2010 Global Hunger Index: Background Facts and Key Findings

  • The 2010 Global Hunger Index (GHI) is calculated for 122 developing countries and countries in transition for which data on the three components of hunger are available.

  • The Index scores countries based on three equally weighted indicators: the proportion of people who are undernourished, the proportion of children under five who are underweight, and the child mortality rate.

  • The Index ranks countries on a 100-point scale, with 0 being the best score (no hunger) and 100 being the worst, although neither of these extremes is reached in practice.

  • An increase in a country’s GHI score indicates that the hunger situation is worsening, while a decrease in the score indicates an improvement in the country’s hunger situation.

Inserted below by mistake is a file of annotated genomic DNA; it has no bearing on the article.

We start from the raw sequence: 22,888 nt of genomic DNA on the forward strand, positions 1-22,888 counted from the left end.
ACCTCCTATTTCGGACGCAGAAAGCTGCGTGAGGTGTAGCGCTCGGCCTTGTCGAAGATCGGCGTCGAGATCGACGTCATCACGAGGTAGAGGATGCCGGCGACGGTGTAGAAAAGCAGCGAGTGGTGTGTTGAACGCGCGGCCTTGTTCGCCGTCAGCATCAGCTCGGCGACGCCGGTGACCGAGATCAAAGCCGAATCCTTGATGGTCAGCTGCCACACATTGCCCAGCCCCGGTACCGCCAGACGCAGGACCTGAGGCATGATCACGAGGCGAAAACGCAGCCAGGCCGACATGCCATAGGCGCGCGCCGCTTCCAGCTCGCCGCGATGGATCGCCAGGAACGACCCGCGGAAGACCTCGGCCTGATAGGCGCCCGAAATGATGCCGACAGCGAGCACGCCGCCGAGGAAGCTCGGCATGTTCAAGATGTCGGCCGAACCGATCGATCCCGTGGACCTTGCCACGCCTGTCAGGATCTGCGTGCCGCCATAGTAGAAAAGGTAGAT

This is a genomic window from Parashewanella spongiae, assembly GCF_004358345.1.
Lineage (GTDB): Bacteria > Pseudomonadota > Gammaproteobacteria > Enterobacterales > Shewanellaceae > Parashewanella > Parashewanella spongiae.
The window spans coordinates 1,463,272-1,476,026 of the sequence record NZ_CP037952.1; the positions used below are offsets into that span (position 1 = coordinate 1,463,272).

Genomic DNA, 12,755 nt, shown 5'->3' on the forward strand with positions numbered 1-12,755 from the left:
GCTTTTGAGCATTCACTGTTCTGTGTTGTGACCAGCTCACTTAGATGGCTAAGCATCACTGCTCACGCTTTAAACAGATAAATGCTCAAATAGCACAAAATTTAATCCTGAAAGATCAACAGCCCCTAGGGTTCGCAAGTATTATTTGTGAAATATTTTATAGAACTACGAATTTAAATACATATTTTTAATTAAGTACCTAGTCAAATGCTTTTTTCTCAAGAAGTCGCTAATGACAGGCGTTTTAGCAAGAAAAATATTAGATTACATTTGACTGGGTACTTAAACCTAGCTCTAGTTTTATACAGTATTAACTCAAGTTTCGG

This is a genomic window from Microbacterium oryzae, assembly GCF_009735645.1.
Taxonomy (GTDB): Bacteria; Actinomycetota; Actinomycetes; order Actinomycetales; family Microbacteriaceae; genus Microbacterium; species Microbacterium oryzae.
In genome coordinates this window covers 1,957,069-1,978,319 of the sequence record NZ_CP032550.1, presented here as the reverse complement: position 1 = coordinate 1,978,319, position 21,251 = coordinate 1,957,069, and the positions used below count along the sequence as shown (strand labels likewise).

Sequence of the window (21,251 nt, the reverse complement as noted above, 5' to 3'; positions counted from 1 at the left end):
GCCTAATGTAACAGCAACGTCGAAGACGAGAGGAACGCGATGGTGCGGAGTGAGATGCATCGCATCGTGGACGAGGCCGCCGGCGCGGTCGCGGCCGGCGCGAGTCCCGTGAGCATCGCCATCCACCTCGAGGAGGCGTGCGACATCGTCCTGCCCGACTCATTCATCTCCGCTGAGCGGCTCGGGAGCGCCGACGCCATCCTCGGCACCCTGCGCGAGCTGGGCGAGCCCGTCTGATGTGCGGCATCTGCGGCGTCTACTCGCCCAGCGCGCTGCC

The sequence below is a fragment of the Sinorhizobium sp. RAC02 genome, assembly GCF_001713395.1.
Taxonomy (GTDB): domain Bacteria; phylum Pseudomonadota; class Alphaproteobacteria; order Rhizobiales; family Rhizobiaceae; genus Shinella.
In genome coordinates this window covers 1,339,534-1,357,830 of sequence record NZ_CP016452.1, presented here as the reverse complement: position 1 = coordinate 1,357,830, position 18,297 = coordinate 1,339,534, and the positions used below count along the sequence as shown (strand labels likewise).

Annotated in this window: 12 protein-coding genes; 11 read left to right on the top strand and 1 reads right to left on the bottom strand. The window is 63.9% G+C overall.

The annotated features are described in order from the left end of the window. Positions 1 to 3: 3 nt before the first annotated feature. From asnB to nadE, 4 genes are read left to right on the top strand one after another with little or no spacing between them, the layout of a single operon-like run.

• This year’s GHI reflects data from 2003-2008—the most recent available global data on the three components of hunger.

  • Since 1990, the world’s GHI score has decreased by nearly 25 percent. However, global hunger remains at a “serious” level.

  • South Asia and Sub-Saharan Africa continue to suffer from the highest levels of hunger, with regional scores of 22.9 and 21.7, respectively.

  • Angola, Ethiopia, Ghana, Mozambique, Nicaragua, and Vietnam made the most absolute progress in improving their scores between the 1990 GHI and 2010 GHI. In the same period, Kuwait, Malaysia, Mexico, Nicaragua, Tunisia, and Turkey made the most relative progress in reducing hunger.

  • Undernutrition signifies deficiencies in energy, protein, and/or essential vitamins and minerals. Undernutrition is the result of inadequate intake of food—in terms of either quality or quantity—or poor utilization of nutrients due to infections or other illnesses, or a combination of these two factors.

Published date: 
International Food Policy Research Institute (IFPRI)
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